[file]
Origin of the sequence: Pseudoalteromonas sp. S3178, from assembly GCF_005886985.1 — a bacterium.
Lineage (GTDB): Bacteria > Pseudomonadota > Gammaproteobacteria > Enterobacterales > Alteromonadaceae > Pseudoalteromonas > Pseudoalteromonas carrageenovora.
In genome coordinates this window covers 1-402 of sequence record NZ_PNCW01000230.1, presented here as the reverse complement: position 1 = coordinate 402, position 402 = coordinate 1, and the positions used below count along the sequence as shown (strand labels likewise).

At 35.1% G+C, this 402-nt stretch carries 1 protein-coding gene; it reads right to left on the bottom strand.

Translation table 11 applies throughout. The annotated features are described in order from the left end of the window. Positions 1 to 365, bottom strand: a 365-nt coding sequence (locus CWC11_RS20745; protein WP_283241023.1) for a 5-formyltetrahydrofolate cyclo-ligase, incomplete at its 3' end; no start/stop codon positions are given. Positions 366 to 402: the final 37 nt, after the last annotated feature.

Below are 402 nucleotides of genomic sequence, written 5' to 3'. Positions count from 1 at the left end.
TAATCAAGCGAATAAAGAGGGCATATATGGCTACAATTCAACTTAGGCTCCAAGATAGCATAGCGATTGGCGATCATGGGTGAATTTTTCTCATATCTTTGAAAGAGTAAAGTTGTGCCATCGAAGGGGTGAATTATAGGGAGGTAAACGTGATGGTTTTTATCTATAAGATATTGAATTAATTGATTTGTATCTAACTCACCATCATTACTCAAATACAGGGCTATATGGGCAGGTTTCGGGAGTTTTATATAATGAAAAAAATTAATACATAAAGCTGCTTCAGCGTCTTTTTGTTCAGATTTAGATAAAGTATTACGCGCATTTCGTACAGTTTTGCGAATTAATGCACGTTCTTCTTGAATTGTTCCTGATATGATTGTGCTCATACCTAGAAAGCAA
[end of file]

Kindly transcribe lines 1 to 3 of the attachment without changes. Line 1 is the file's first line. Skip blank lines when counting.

Origin of the sequence: Pseudoalteromonas sp. S3178, from assembly GCF_005886985.1 — a bacterium.
Lineage (GTDB): Bacteria > Pseudomonadota > Gammaproteobacteria > Enterobacterales > Alteromonadaceae > Pseudoalteromonas > Pseudoalteromonas carrageenovora.
In genome coordinates this window covers 1-402 of sequence record NZ_PNCW01000230.1, presented here as the reverse complement: position 1 = coordinate 402, position 402 = coordinate 1, and the positions used below count along the sequence as shown (strand labels likewise).